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We reviewed three of the more popular 'pocket printers,' the Canon Ivy, Fujifilm Instax Share and Polaroid ZIP. Here's the one we recommend...
Update: The noise sections of this review (and the conclusions) were updated February 2009 to reflect significant changes in the way noise reduction works with raw files.
It's been almost two years since Konica Minolta pulled out of the photo business and transferred its entire camera division to Sony, and well over a year since the first Sony DSLR (the DSLR-A100) was announced. Two years is a long time in the digital SLR market, but the three years Minolta (latterly Konica Minolta, now Sony) SLR users have been waiting for a high end model to replace the innovative Maxxum (Dynax) 7D must have felt like a lifetime. But, finally, it's here, and it looks very much like the mockup shown earlier in the year.
Like the A100, the new camera still wears its Konica Minolta heritage very much on its sleeve, and when you start to look a little more closely at the specification it's obvious that there's still an awful lot of Konica Minolta DNA in the A700. This is hardly surprising given that the circumstances behind its development.
And, just as the A100 was obviously based on - and designed to be a successor to - the KM 5D, the A700 follows on from the 7D, and - despite lots of Sony touches and an attractive new design - 7D users are likely to find using the new model reassuringly familiar.
But of course Sony doesn't only have existing system users in its cross hairs; the A700 is designed to go head to head with the latest 'prosumer' models from Nikon, Canon and Pentax. Whether the A700 offers enough to really put Sony on the DSLR map will be decided when we get to look properly at the image quality, but on specification, features and handling it certainly seems to have what it takes to play with the big boys.
Interestingly the one thing the A700 doesn't have is any form of live view; when we spoke to Sony about this the answer was simple; they believe that the compromises involved in current systems are satisfactory, and they won't implement live view until they can 'get it right'. Whether the lack of live view has any real relevance in a camera at this level remains to be seen; we doubt it.
The A700 shares many technologies with earlier Konica Minolta models (including, naturally, the lens mount), plus all those introduced in the A100 - though virtually all have been uprated or upgraded in one way or another (we've been told the A100 and A700 share virtually no components). From the sensor to the construction of the body to the GUI to the extensive feature set, this is a very different camera to the entry-level A100 (more of which later in this review). We'll start by looking at what's specifically new to this model:
12.2 megapixel APS-C 'Exmor' CMOS
Bionz Image Processor
|New AF Sensor
The A700 features an 11 point focus system with a newly developed Center Double Cross AF sensor, claimed to offer 'the highest precision AD ever in a D-SLR'. The center focus point has two horizontal and two vertical sensors plus a new high precision (horizontal) sensor in the middle. This sensor has a baseline that is about twice as long as earlier AF sensors, enabling in theory, twice the focusing accuracy with lenses with a maximum aperture of F2.8 or larger.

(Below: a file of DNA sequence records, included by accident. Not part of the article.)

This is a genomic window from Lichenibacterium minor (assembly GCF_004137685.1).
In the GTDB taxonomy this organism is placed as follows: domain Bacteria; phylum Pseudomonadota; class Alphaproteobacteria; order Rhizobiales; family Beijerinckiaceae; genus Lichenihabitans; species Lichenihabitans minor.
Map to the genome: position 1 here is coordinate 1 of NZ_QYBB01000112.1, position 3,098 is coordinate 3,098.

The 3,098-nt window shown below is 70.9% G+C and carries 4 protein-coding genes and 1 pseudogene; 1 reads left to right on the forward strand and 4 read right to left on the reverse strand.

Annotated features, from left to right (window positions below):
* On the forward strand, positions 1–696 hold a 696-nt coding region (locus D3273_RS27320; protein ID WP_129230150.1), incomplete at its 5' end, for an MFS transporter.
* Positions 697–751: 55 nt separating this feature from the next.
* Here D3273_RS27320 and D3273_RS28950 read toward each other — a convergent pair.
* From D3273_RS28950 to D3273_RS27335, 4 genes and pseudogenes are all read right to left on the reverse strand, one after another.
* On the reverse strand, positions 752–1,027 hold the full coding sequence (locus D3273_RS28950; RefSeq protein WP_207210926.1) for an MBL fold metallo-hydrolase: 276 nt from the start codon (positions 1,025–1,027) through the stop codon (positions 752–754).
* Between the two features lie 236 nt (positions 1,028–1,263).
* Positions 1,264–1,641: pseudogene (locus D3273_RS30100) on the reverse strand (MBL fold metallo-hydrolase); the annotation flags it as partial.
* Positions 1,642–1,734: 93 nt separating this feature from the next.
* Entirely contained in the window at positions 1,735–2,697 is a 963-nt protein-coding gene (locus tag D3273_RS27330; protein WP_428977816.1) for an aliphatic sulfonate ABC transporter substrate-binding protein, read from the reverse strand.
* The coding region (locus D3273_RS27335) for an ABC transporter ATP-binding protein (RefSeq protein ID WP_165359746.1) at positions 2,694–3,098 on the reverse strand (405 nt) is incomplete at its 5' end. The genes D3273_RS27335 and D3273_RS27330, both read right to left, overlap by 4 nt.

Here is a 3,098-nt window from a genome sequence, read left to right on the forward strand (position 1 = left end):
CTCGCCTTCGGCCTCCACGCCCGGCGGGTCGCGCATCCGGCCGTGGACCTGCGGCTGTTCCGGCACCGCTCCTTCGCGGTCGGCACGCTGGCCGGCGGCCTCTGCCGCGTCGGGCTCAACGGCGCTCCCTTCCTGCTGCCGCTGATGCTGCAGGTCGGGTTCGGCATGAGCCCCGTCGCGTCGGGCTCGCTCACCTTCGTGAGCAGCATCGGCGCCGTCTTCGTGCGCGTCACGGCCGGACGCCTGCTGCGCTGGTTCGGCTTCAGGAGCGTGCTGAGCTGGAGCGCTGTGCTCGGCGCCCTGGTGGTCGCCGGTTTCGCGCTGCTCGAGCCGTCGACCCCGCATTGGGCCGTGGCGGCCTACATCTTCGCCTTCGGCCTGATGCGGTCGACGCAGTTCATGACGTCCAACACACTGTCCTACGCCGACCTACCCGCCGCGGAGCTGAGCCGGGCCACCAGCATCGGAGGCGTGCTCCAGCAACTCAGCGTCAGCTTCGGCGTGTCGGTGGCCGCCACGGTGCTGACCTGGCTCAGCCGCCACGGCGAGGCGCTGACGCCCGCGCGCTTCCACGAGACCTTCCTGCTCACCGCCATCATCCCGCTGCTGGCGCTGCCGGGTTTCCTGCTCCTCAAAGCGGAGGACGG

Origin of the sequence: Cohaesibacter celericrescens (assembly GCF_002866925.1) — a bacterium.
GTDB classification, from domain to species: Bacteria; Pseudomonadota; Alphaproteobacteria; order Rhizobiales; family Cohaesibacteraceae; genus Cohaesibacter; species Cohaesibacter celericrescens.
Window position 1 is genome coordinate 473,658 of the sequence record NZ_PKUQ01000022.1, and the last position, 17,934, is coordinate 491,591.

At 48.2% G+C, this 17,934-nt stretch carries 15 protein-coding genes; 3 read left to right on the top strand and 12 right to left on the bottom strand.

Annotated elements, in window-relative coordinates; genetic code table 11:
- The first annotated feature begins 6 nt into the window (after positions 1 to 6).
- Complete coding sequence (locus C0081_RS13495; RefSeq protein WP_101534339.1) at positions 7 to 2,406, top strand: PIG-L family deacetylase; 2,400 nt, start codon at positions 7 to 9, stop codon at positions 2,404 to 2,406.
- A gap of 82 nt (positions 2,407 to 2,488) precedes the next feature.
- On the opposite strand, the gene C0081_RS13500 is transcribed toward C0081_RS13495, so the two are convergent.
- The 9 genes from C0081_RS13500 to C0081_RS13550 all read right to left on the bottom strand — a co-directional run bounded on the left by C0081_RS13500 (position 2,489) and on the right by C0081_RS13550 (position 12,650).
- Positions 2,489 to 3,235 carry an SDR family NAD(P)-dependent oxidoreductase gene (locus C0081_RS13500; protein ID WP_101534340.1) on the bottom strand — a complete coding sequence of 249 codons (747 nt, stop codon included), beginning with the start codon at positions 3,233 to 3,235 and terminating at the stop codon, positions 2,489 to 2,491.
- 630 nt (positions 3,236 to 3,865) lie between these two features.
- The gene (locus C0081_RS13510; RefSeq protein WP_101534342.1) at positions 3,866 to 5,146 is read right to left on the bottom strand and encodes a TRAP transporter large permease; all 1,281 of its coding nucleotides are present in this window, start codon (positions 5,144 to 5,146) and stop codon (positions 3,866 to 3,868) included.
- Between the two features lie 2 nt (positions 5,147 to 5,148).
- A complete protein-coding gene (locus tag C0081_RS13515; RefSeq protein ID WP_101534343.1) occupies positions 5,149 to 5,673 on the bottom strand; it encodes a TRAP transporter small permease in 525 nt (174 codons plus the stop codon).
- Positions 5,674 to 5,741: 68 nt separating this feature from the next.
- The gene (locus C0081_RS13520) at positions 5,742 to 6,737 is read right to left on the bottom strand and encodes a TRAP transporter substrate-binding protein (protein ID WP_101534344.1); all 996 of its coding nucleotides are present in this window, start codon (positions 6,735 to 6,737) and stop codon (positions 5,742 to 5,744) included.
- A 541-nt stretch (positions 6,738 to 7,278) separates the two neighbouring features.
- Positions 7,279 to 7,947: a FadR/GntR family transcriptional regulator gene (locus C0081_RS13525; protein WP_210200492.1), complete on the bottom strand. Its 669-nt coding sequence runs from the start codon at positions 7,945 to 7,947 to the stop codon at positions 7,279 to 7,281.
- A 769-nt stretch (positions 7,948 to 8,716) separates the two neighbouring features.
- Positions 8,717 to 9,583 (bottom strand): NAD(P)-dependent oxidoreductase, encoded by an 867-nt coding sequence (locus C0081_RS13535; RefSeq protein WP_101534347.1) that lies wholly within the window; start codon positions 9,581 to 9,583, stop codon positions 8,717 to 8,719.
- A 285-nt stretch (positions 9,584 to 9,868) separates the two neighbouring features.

Sony has also redesigned the focus mechanics, AF algorithm and microprocessor to offer faster AF. The target, apparently, was the fastest AF in any SLR, and to match Minolta's Maxxum 7 film SLR.
New High Speed shutter
Refinements to the Super SteadyShot CCD-shift stabilization system are now claimed to deliver up to 4 stops advantage.
Aluminum chassis/Magnesium body
|X-Fine 3.0" LCD
One of the first things you notice about the A700 is the stunning 3.0 screen. With 922,000 (well, 640 x 480 x RGB) pixels it has a resolution of 267ppi, plus high contrast and a wide viewing angle. A new high resolution GUI takes full advantage of the new screen.
Full 1080 HD output
|Wireless remote control
The A700 includes a wireless remote control offering a fairly comprehensive set of controls (though all but the shutter release only work when the camera is attached to a TV).
Dual Storage Formats
|New kit lens
Along with the A700 comes a new compact wide range bundle lens, the DT 16-105mm F3.5-5.6. The lens covers a range equivalent to 24 to 160mm and has internal focusing (though not zooming).
New Vertical Grip
Before we look at the A700 and how it compares to Sony's first DSLR (the A100) and the rest of the market it's worth having a quick look at how it compares with the Konica Minolta 7D. Our first impression of the A700 was that in spirit (and very much in reality when you look closely) it is the successor to KM's first (and only) high-end digital SLR, introduced almost exactly 3 years ago at PMA 2004. it's obvious that the A700 contains a lot of Minolta DNA (there are elements of the D7D and the Maxxum/Dynax 7 film SLR in its design and control layout) and it's fair to say that - for users of Minolta's lens system - it can be considered a (long awaited) successor.
Although the styling has been given a modern twist and the D7D's button / switch overkill has been toned down a little, it's not hard to see where Sony's designers started from, and there are many features from the D7D that made it almost unchanged into the A700. These include the basic control layout (the second dial has been lost and replaced by a simpler on-screen 'Quick Navi' system), the magnesium alloy construction, the eye-start focus, CCD-shift IS and high level of customization and the optional vertical shooting grip. For potential upgraders looking for a reason to trade up from a D7D to Sony's new 'Advanced Amateur' model here's just a brief taste of what three years difference makes:
Turning ten years old this week is the A700, Sony's first high-end DSLR after fully taking over Konica Minolta's camera business. With plenty of Minolta DNA, it debuted in September 2007 to take on the likes of Canon's 40D and Nikon's D300.
The Olympus OM-D E-M1X is a more powerful dual-grip evolution of the E-M1 II. Aimed at sports shooters it promises improved AF, including advanced subject recognition, along with the highest-ever rated image stabilization system.